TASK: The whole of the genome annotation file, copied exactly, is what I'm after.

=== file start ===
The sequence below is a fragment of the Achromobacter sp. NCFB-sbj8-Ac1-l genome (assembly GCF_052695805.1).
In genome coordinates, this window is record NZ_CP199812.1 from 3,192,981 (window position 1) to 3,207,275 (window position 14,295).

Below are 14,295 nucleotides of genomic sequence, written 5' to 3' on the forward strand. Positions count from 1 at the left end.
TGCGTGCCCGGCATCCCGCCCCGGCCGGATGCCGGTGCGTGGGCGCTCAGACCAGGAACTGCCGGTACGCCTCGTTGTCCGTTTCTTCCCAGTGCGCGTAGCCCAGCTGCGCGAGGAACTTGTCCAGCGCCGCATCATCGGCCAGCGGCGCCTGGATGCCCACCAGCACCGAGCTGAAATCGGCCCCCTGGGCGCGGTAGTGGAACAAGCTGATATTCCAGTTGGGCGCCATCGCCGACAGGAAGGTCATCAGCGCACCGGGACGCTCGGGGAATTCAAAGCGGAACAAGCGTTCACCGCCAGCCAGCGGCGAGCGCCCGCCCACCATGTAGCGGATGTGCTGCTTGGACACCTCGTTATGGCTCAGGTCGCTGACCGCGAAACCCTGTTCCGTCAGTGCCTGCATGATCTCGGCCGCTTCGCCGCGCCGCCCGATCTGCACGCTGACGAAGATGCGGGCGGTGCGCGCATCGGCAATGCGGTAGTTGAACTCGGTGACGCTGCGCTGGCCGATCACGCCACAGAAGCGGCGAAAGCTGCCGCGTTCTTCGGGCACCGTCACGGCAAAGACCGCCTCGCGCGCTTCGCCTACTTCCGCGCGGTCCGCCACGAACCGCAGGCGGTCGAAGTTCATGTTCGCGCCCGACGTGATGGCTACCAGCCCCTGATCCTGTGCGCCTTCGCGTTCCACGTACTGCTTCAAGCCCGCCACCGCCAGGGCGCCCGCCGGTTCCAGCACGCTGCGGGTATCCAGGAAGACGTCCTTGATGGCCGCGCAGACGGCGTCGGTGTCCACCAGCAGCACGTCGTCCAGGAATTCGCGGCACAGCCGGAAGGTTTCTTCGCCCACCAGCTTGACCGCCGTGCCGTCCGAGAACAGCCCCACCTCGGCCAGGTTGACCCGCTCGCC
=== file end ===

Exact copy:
The sequence below is a fragment of the Achromobacter sp. NCFB-sbj8-Ac1-l genome (assembly GCF_052695805.1).
In genome coordinates, this window is record NZ_CP199812.1 from 3,192,981 (window position 1) to 3,207,275 (window position 14,295).

Below are 14,295 nucleotides of genomic sequence, written 5' to 3' on the forward strand. Positions count from 1 at the left end.
TGCGTGCCCGGCATCCCGCCCCGGCCGGATGCCGGTGCGTGGGCGCTCAGACCAGGAACTGCCGGTACGCCTCGTTGTCCGTTTCTTCCCAGTGCGCGTAGCCCAGCTGCGCGAGGAACTTGTCCAGCGCCGCATCATCGGCCAGCGGCGCCTGGATGCCCACCAGCACCGAGCTGAAATCGGCCCCCTGGGCGCGGTAGTGGAACAAGCTGATATTCCAGTTGGGCGCCATCGCCGACAGGAAGGTCATCAGCGCACCGGGACGCTCGGGGAATTCAAAGCGGAACAAGCGTTCACCGCCAGCCAGCGGCGAGCGCCCGCCCACCATGTAGCGGATGTGCTGCTTGGACACCTCGTTATGGCTCAGGTCGCTGACCGCGAAACCCTGTTCCGTCAGTGCCTGCATGATCTCGGCCGCTTCGCCGCGCCGCCCGATCTGCACGCTGACGAAGATGCGGGCGGTGCGCGCATCGGCAATGCGGTAGTTGAACTCGGTGACGCTGCGCTGGCCGATCACGCCACAGAAGCGGCGAAAGCTGCCGCGTTCTTCGGGCACCGTCACGGCAAAGACCGCCTCGCGCGCTTCGCCTACTTCCGCGCGGTCCGCCACGAACCGCAGGCGGTCGAAGTTCATGTTCGCGCCCGACGTGATGGCTACCAGCCCCTGATCCTGTGCGCCTTCGCGTTCCACGTACTGCTTCAAGCCCGCCACCGCCAGGGCGCCCGCCGGTTCCAGCACGCTGCGGGTATCCAGGAAGACGTCCTTGATGGCCGCGCAGACGGCGTCGGTGTCCACCAGCAGCACGTCGTCCAGGAATTCGCGGCACAGCCGGAAGGTTTCTTCGCCCACCAGCTTGACCGCCGTGCCGTCCGAGAACAGCCCCACCTCGGCCAGGTTGACCCGCTCGCC